Guidance from the CDC states that all frequently touched surfaces should be regularly cleaned and disinfected. While "cleaning" refers to the removal of germs from a surface, "disinfecting" refers to using chemicals to actively kill germs, including bacteria and viruses, lurking on the surface. Dirty surfaces should be cleaned first using soap and water followed by disinfecting with an EPA-approved product. A complete list of effective disinfecting products can be found on the CDC's website, but most common household disinfectants should be adequate.
Drivers should wash and sanitize any frequently touched surfaces in and around your vehicle. This includes:
- Car keys and fobs
- Door handles
- Steering wheels
- Gear shift knobs
- Radio, GPS, and buttons/dials
- Seat belts and car seats
- Cell phones
- Purses or diaper bags
- Travel cups and holders
Drivers should also be cognizant of every surface they encounter while out on the road and plan accordingly. Ensure you have hand sanitizer, disinfectant wipes, or other means to minimize your exposure to these surfaces:
- Gas pumps and keypads
- Public charging stations
- Parking meters
- Toll booths
- Drive through ATMs and other touch screens
- Pens at drive-through banks, pharmacies, grocery stores, etc.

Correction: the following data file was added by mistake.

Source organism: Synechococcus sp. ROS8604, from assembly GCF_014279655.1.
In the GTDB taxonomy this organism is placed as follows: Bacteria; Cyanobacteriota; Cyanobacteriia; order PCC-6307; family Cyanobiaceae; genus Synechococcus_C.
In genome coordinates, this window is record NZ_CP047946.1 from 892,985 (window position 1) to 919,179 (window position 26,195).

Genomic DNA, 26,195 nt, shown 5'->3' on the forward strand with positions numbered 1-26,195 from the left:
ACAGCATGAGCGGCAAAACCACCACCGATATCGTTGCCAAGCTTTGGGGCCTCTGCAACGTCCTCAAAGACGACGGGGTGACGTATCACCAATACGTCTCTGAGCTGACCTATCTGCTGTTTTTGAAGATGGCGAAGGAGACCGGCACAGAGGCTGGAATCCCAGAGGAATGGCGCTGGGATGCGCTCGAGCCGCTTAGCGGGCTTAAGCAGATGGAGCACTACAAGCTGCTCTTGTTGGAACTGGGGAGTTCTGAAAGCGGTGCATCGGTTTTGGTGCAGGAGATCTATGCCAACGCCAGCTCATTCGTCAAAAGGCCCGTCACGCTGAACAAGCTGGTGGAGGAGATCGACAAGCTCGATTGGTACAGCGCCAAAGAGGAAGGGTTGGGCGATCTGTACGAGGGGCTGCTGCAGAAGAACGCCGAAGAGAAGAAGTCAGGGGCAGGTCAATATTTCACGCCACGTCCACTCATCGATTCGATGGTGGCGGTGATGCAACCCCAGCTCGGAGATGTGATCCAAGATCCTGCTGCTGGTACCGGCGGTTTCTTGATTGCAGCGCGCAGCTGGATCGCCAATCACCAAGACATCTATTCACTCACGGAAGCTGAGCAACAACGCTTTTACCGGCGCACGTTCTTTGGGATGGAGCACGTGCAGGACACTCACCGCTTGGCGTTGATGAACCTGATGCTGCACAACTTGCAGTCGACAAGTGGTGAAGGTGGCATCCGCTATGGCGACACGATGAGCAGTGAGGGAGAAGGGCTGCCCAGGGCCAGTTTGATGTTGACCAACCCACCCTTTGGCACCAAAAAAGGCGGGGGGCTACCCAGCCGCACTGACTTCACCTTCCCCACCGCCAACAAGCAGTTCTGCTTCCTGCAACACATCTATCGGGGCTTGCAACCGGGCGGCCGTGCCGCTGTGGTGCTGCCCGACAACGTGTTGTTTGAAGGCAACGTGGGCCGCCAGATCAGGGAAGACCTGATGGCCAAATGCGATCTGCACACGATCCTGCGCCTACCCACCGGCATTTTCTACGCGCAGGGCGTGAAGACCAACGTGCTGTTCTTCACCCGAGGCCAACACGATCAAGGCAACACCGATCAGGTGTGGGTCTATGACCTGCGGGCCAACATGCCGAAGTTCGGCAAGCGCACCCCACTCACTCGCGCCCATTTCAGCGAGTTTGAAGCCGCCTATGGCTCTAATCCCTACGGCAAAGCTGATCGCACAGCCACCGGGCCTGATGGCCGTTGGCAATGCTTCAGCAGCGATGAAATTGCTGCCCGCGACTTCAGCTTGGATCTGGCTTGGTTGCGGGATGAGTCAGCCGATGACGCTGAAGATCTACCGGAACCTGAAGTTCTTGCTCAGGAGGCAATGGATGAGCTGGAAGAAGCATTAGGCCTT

- Shopping carts
- Door handles
It is with this mindset that we should prepare any time we need to leave the safety of our homes over the coming weeks. Remain cognizant of the surfaces you come into contact with, wash your hands frequently and thoroughly, and keep your hands away from your face at all times.
If possible, rideshares, taxis, and public transit should be avoided, but if they can't be, below are some steps you can take to protect yourself:
- Touchless payment or credit cards will be safer than using cash; however, special attention should be paid to any pay stations or keypads you touch to complete purchases
- Make all attempts to distance yourself from other passengers keeping at least 6 feet away
- Bring sanitizing wipes with you, wiping down any seat belts, and door handles, armrests, etc.
- Use hand sanitizer with at least 70% alcohol
- Wash your hands with soap and water for at least 20 seconds following any form of transportation
Of course, staying indoors and at home away from other people (social distancing) is going to be your best bet to avoid Covid-19 as well as spreading it to others. We know that you won't be able to do this indefinitely, so please stay aware, stay vigilant, and exercise an abundance of caution when it comes to touching surfaces in and out of your vehicle. Finally, make a habit of visiting CDC.gov regularly for the latest details on this unfolding story.